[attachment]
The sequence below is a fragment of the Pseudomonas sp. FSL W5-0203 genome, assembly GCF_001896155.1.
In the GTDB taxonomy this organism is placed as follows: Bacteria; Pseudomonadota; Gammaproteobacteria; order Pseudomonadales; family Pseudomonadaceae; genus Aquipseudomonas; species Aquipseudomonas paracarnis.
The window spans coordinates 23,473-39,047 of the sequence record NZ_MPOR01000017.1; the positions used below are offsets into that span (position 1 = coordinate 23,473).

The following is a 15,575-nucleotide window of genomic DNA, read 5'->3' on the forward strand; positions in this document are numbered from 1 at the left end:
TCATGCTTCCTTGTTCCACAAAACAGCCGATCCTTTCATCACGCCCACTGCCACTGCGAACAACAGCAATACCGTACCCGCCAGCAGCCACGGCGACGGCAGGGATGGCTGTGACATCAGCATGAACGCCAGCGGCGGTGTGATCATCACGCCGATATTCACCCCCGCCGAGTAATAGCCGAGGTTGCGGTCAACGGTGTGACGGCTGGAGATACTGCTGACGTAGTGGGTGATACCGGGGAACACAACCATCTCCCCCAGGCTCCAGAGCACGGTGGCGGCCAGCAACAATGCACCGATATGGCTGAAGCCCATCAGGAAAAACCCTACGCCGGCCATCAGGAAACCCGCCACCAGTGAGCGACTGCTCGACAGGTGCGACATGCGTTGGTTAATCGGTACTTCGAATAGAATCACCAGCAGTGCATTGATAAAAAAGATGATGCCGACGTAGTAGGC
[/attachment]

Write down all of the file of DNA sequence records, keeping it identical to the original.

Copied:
The sequence below is a fragment of the Pseudomonas sp. FSL W5-0203 genome, assembly GCF_001896155.1.
In the GTDB taxonomy this organism is placed as follows: Bacteria; Pseudomonadota; Gammaproteobacteria; order Pseudomonadales; family Pseudomonadaceae; genus Aquipseudomonas; species Aquipseudomonas paracarnis.
The window spans coordinates 23,473-39,047 of the sequence record NZ_MPOR01000017.1; the positions used below are offsets into that span (position 1 = coordinate 23,473).

The following is a 15,575-nucleotide window of genomic DNA, read 5'->3' on the forward strand; positions in this document are numbered from 1 at the left end:
TCATGCTTCCTTGTTCCACAAAACAGCCGATCCTTTCATCACGCCCACTGCCACTGCGAACAACAGCAATACCGTACCCGCCAGCAGCCACGGCGACGGCAGGGATGGCTGTGACATCAGCATGAACGCCAGCGGCGGTGTGATCATCACGCCGATATTCACCCCCGCCGAGTAATAGCCGAGGTTGCGGTCAACGGTGTGACGGCTGGAGATACTGCTGACGTAGTGGGTGATACCGGGGAACACAACCATCTCCCCCAGGCTCCAGAGCACGGTGGCGGCCAGCAACAATGCACCGATATGGCTGAAGCCCATCAGGAAAAACCCTACGCCGGCCATCAGGAAACCCGCCACCAGTGAGCGACTGCTCGACAGGTGCGACATGCGTTGGTTAATCGGTACTTCGAATAGAATCACCAGCAGTGCATTGATAAAAAAGATGATGCCGACGTAGTAGGC